AURORA, Colo. (CBS4)- A female Aurora police officer apparently drove to work drunk in December, appeared to coworkers to be intoxicated, blew a .138 on a portable breath test an hour after arriving, but never faced a criminal DUI investigation, once again raising questions about treatment the agency gives its own officers when they are caught in compromising situations. This is the second time in four months a CBS4 Investigation has found an Aurora police officer escaping DUI charges despite being drunk on duty.
"It seems to me there's got to be a heightened level of scrutiny about that conduct and she didn't get that heightened level of scrutiny," said George Brauchler, District Attorney for the 18th Judicial District.
After reviewing the CBS4 Investigation, Brauchler said he was frustrated that another case will further undermine confidence in the already beleaguered police agency.
"It is hard for members of the public to hear facts like this and not think there is a second standard that exists for people in uniform versus people outside of uniform," Brauchler said.
The newly emerging case relates to Aurora Police Officer Annette Brook. Colorado State Patrol officers arrested her in June 2019 in Douglas County after she ran into a concrete highway barrier. Her blood alcohol was measured at .227, nearly three times the legal limit. But as that case was winding through the court system, Brook drove to work at the Aurora Police District Three station on Dec. 5, 2019.
According to an internal affairs summary obtained by CBS4 Investigates, and photos of her coming to work, Brook arrived just after 8 a.m. in her own car, and a sergeant who contacted Brook "believed that (Brook) showed signs consistent with the consumption of alcoholic beverages."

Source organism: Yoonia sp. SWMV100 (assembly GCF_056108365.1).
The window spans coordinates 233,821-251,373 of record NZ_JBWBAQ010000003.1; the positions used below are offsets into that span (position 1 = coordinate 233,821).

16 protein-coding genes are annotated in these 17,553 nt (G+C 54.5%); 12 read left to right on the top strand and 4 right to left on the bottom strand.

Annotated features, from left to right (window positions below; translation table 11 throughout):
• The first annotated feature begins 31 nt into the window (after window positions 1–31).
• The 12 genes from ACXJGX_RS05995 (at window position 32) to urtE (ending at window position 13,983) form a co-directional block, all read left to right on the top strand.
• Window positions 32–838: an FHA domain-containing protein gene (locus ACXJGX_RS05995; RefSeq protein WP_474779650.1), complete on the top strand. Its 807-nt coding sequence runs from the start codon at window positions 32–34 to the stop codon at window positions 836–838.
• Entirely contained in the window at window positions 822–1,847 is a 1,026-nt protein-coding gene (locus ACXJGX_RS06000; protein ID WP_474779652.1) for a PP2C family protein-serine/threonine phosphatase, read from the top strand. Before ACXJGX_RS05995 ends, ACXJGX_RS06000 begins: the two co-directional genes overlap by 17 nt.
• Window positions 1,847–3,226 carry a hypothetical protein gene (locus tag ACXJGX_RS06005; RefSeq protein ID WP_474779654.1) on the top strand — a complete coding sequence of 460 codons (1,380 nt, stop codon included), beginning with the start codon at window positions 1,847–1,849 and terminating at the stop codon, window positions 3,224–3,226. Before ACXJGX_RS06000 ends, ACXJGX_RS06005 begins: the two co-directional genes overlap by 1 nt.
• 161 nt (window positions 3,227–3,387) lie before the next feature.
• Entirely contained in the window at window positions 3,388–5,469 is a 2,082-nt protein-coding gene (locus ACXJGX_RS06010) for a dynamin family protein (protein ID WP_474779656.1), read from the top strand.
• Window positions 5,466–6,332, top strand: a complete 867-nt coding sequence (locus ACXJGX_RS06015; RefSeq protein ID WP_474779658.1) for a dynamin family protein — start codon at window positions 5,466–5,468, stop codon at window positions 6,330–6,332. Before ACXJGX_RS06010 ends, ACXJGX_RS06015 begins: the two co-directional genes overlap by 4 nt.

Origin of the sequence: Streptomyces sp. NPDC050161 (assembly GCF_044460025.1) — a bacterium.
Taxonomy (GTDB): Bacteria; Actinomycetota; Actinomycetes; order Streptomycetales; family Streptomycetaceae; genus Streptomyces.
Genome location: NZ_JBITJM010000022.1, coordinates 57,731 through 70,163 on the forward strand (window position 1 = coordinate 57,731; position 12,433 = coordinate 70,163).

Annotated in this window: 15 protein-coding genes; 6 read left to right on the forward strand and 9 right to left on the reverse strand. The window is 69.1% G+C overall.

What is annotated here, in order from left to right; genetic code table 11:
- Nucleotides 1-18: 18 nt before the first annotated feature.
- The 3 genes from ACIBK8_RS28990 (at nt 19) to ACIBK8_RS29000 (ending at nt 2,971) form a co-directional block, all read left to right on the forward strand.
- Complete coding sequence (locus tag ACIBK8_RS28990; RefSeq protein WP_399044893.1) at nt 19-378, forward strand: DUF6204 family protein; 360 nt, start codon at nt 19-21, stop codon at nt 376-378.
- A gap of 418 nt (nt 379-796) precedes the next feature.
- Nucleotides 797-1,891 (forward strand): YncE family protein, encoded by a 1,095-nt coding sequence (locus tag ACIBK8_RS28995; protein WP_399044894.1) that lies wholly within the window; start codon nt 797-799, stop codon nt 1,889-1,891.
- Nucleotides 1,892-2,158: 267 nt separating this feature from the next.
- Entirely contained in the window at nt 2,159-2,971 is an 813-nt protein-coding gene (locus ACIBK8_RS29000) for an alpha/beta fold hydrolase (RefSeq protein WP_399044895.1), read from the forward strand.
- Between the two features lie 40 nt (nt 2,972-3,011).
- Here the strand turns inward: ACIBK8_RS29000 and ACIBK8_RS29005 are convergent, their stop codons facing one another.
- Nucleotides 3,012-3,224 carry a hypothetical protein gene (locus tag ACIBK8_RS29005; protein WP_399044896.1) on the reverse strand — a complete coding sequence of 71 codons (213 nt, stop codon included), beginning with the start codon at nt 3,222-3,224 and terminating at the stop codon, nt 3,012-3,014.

She was given a portable breath test about an hour after she parked her SUV, which showed her blood alcohol content at .138, well over the threshold to be considered DUI in Colorado.
Later blood testing would confirm the DUI measurement and would also show the presence of Zolpidem, a controlled substance used to treat insomnia.
Brook told department investigators she had not been drinking alcohol that day, but claimed she "last consumed two glasses of alcohol at approximately 10 p.m. during the previous night."
The evidence summary obtained by CBS4 Investigates suggests Brook was not asked what kind of liquor she had been drinking or the size of the glasses.
But despite the indications Brook had driven to work drunk, Aurora Police initiated an internal affairs investigation, not a criminal DUI case, raising the ire of the District Attorney who only learned what happened more than a month after the fact.
"Did Annette Brook get away with a second DUI? The evidence we have right now looks like she did. Should they have treated it like a DUI investigation from the beginning? I think they should have," said Brauchler. "But instead they treated it like it was an administrative issue, and in treating it like an administrative issue they invoked internal affairs protocols that allowed them to accumulate evidence for internal purposes that would not be available to me for any future prosecution."